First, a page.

LONDON (AP) _ Maggie Hemingway, a British novelist whose first book won a prize from the Royal Society of Literature, has died at age 47.

Hemingway, a distant relative of American author Ernest Hemingway, died May 9 of aplastic anemia, a disorder caused when bone marrow fails to produce essential components of blood, British newspapers reported.

Hemingway won the Royal Society of Literature's Winifred Holtby Memorial Prize for her first novel, ''The Bridge,'' in 1986. The prize is awarded for the best regional novel of the year.

The novel was a fictional account of a love affair between the Victorian painter Philip Wilson Steer and a married woman. It was made into a movie in 1992.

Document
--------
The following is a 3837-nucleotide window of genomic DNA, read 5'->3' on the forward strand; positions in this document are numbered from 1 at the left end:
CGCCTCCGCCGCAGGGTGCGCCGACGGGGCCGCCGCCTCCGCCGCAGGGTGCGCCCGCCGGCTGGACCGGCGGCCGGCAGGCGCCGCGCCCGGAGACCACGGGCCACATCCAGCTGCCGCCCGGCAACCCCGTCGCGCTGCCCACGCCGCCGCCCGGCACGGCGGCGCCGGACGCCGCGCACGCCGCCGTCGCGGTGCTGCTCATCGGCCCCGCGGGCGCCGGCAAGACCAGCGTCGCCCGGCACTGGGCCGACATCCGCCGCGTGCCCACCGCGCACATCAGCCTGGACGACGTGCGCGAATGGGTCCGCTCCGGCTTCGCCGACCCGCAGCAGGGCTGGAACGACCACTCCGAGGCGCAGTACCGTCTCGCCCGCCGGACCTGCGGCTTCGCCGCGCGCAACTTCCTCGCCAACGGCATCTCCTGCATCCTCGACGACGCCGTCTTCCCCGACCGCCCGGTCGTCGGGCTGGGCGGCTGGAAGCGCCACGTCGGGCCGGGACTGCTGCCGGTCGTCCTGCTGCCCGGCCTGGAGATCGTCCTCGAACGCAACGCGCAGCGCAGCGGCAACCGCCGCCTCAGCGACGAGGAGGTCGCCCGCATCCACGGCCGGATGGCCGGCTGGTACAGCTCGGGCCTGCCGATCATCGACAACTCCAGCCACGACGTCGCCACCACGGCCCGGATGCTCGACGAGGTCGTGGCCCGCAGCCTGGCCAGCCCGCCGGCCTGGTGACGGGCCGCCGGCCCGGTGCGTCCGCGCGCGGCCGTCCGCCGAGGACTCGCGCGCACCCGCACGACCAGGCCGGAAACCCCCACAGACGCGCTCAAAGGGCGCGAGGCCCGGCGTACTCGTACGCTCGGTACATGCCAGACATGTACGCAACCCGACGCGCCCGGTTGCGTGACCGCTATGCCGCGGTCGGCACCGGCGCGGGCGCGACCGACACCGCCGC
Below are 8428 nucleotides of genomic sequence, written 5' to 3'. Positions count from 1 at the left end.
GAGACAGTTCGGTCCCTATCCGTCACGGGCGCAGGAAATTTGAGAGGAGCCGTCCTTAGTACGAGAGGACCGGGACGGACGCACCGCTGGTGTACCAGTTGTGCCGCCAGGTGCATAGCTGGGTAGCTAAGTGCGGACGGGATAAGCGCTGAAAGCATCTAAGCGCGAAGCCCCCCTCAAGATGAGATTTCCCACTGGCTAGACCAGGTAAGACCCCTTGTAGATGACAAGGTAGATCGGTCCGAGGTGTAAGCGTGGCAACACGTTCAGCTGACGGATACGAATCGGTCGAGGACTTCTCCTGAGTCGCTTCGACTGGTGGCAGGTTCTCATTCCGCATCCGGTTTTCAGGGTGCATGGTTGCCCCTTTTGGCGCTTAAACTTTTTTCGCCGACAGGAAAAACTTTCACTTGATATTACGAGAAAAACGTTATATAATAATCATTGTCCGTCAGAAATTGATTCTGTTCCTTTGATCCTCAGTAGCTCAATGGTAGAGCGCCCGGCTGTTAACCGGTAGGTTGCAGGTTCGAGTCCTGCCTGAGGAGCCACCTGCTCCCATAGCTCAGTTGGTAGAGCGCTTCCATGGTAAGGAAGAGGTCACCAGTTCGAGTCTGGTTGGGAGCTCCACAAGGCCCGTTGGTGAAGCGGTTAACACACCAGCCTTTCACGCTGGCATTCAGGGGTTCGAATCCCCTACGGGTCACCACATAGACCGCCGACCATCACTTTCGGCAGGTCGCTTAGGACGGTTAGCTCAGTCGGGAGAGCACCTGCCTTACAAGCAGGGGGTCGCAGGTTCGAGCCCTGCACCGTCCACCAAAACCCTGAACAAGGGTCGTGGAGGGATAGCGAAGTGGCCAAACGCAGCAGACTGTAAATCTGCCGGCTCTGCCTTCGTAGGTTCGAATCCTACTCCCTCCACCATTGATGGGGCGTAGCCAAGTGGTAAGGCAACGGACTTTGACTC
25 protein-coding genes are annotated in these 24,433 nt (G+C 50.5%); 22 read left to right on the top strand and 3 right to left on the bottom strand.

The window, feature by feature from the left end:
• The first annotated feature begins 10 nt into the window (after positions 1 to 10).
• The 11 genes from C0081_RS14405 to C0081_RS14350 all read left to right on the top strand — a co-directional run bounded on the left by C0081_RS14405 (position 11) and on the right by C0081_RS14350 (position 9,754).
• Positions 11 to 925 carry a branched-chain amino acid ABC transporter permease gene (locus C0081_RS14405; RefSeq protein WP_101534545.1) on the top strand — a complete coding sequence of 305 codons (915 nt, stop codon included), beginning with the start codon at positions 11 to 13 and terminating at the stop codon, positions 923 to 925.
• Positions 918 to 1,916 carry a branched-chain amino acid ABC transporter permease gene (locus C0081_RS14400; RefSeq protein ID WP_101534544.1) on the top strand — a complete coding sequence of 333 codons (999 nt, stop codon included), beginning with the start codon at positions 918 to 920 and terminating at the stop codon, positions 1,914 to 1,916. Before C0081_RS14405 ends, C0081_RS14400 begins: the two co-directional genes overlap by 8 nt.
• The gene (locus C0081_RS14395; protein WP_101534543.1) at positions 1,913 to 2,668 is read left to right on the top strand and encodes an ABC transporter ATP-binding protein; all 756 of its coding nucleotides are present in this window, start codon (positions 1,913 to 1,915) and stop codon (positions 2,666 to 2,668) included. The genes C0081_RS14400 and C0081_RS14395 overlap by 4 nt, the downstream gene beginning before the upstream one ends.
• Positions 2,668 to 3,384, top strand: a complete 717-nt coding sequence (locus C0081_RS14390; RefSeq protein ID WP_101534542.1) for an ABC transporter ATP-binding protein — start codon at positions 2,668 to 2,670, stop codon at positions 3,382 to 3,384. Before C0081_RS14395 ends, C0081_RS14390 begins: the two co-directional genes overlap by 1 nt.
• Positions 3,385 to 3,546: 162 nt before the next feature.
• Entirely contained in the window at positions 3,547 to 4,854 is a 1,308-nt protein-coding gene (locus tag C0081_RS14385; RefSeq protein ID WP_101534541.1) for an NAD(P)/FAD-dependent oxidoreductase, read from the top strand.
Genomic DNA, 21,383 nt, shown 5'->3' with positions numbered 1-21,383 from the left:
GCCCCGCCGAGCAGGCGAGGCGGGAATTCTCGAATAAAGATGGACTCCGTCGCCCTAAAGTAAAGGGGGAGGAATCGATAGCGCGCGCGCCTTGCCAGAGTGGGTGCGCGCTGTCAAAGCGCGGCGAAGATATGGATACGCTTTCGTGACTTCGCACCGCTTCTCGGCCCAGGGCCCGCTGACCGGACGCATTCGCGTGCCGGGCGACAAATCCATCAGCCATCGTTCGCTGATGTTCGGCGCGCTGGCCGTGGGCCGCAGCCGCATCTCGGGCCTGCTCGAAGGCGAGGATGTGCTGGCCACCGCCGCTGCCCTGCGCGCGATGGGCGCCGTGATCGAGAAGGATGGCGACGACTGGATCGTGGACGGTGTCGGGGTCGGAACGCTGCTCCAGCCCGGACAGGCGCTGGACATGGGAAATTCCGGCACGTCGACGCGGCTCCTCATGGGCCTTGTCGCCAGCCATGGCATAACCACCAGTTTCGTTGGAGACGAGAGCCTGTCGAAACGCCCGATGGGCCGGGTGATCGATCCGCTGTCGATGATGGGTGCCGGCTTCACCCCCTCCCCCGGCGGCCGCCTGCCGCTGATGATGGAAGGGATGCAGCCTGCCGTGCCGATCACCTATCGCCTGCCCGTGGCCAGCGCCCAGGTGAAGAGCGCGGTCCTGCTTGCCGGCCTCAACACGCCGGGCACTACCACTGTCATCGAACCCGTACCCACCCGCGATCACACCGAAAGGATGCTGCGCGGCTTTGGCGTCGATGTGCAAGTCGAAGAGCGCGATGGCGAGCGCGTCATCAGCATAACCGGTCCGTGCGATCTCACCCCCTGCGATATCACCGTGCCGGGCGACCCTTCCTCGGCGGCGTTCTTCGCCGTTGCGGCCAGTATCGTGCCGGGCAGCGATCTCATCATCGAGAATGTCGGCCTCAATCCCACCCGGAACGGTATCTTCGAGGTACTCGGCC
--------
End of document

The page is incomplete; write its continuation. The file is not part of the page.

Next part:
Born in Orford, England, Hemingway spent her early years in New Zealand, returning to England with her family at age 9. She graduated from Edinburgh University and worked in publishing until her first novel was published.

Her other novels include ''Stop House Blues'' and ''The Postmen's House.'' Her final work, ''Eyes,'' is to be published in July.

Hemingway is survived by two daughters and her companion, composer David Matthews, The Times of London reported.